15. After seeing Mookster's report of this site a couple of weeks ago; and it being fairly local, I decided I would check it out on my days off work. A friend of mine on Facebook whom I know through other hobbies had expressed interest in an explore with me the day before I had planned to go; so we decided that I would pick him up in the morning and we would go for the hour drive to the location. It was nice to put another face to a name who I'd spoken to for quite some time. The weather that morning had been pretty bad through and through and was forecast to only get worse, but thankfully the rain stopped; and we had a reasonable few hours of weather as we went inside the Abattoir. I had mixed feelings overall about going into the site, nothing eerie or spooky of course, I'm not a YouTuber; but of the side of meat consumption which I always try to forget about. It was pretty cold inside as expected and clinical. I'm not sure I would have wanted to work here. The site is very big and took quite a few hours to do. It was largely trashed and stripped, but the offices really redeemed the devastation downstairs and were stuffed full of things to pick and rifle through. After a very pleasant explore, we walked through the abandoned Garden Centre next door back to my car and stopped off for lunch at a Buddies USA Diner near the M1. Those of you who know me, will know what a carnivore I am, and though I wasn't particularly freaked out by the Abattoir; I certainly had a funny feeling going round in the back of my mind while eating my tasty Philly Cheese Steak Sandwich. Anglo Beef Processors, (ABP) is one of the largest meat processing companies in Europe. During the mid-2000s, production was scaled back and this site and the similar but much smaller facility in Bathgate, Scotland were closed. The facility opened under ownership of Meade Buswell in the 1960s and became Buswells of Blisworth. After a takeover in the 1970s, it became Dalgety Buswell. Later on, it came under the Anglo Beef Processors umbrella before it closure in 2004. Olleco, a cooking oil collection and recycling company operate out of a directly adjacent facility and are an associated company to ABP, which makes sense really as the facility was full of discarded oil drums, catering containers and other plastic barrels. The site was a maze of walk in fridges and freezers, and it was quite easy to get lost in them while navigating your way around. Strangely, and luckily, the site was devoid largely of crappy tags, but the natives had inevitably had their way with some of the things inside! #1 #2 #3 #4 #5 #6 #7 #8 #9 #10 #11 #12 #13 #14 #15 #16 #17 #18 #19 #20 #21 #22 #23 #24 #25 #26 As always guys, thanks for taking the time to read. More At: https://www.flickr.com/photos/landie_man/albums/72157706479202211
  16. was lucky enough to spend 3 days in the exclusion zone earlier this year; some shote within the former USSR "secret" Radar Station
  17. have passed this often and today thought lets have a look; it is a former station masters house on the hawarden Loop; a once thriving goods and passenger depot Well that was a waste of 15 mins I must say!!! still here is my wonderous adventure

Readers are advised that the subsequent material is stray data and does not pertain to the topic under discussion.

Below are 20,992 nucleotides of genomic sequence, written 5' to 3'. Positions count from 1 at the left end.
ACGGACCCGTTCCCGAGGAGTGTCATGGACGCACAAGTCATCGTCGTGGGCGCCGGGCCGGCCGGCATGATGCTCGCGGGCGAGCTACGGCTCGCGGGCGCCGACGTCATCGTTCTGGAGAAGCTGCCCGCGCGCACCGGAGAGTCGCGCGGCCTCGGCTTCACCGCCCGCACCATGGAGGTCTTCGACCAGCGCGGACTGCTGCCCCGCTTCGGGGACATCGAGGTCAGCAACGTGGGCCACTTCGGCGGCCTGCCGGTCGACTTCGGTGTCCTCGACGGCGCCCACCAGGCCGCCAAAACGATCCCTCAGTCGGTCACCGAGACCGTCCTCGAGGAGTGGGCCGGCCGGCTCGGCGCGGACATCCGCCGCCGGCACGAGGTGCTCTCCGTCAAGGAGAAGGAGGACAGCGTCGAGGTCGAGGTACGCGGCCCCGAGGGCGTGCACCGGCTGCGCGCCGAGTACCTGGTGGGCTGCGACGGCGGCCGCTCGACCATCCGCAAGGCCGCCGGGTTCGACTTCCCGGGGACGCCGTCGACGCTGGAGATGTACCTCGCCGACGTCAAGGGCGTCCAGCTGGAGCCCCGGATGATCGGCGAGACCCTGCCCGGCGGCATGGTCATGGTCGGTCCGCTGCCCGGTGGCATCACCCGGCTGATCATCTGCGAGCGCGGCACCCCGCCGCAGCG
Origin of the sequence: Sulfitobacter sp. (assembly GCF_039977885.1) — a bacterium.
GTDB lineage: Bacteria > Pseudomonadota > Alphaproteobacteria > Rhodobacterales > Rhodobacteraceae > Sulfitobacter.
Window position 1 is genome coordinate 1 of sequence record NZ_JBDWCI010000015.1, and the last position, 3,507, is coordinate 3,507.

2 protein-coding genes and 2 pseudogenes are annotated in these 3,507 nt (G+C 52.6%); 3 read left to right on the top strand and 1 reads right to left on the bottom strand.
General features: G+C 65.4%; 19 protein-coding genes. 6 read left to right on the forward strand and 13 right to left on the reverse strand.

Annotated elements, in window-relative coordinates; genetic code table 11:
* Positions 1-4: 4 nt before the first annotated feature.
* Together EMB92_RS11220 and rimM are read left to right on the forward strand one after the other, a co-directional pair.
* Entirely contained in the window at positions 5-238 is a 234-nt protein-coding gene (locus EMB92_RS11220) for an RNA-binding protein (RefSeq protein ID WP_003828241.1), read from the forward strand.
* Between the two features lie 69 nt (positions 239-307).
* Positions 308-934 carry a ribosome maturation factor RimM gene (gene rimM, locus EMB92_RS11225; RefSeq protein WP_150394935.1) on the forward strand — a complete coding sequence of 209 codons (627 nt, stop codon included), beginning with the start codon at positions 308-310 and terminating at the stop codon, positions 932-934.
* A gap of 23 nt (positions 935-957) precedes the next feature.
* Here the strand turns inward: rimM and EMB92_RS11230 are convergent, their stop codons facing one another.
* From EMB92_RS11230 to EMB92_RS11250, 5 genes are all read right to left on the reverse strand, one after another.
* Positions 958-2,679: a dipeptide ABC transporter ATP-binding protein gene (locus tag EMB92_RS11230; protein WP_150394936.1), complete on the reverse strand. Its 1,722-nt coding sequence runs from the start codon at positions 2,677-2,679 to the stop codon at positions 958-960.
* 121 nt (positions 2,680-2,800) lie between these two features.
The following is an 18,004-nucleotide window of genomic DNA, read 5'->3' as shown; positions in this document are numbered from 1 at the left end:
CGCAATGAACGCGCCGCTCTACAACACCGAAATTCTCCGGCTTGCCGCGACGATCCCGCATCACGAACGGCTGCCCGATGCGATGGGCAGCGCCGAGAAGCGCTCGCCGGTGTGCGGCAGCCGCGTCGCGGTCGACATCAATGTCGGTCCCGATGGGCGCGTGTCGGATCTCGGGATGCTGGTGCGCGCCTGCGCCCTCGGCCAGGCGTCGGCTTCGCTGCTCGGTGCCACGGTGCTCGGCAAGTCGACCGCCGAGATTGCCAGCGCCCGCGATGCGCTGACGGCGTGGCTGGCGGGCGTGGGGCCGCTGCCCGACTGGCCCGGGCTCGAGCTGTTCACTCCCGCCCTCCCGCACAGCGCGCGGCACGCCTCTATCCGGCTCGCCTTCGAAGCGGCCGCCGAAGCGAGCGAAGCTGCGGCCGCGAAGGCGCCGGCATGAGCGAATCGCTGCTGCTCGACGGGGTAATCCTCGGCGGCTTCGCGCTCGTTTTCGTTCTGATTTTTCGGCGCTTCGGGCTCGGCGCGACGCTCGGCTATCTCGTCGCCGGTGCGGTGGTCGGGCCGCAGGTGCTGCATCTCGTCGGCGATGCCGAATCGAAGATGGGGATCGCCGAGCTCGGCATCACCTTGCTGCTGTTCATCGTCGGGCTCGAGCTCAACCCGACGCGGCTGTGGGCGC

18. Didnt think I would bother doing LLuesty but nowt else to do was quite eerie with the rain and the wind though! Workhouse is well under way with development lots of builders on site and now probly not worth a look
  19. Had a look in here earlier in the year after an fail near by. A grand example of dereliction on the outside and a crumbing mess on the inside. Nice little wander as it turned out. There is enough features and bits still knocking about to make it interesting and I enjoyed having a look around and getting some snaps. Visited with non member Paul. History The Crown opened in 1899 as the Lyceum Theatre. The intention was to provide a luxury theatre for Shakespeare productions and drama as well as revue. It is a landmark building in the town of Eccles in a vaguely Elizabethan Style with pilasters and mullioned windows. The facade is constructed of moulded red brick of five storeys with terracotta dressings to three high arched windows at first floor. It is richly decorated, and has an asymmetrically placed short corner tower. This once had a pyramidal roof and the parapet was topped with square pinnacles. The cast iron copy still survives, now encased. The auditorium was designed with three balconies, supported by four columns. The ornamentation of the proscenium comprised an allegorical representation of Shakespeare's 'Seven Ages of Man'. The act drop was a facsimile of Beverley's noted work for the opening of the Theatre Royal (Manchester) in 1845 - a Grecian subject painted by Mr Keith. Becoming a cinema in 1932, it was later adapted for Cinemascope, ending stage use. Converted for bingo in 1963, by the late 1980s it was reported to be falling into disrepair internally. The exterior is largely intact, apart from the stage house which has been partly demolished. Planning permission was given in 2005 - and again in 2008 - for partial demolition (retaining the facade) and development of apartments behind. Since then the building has become more dilapidated and a new planning application for a residential and retail development submitted in 2016 proposes complete demolition of the theatre. . Thanks For Looking More pics on my Flickr page - https://www.flickr.com/photos/[email protected]/albums/72157693704356862/with/42124774351/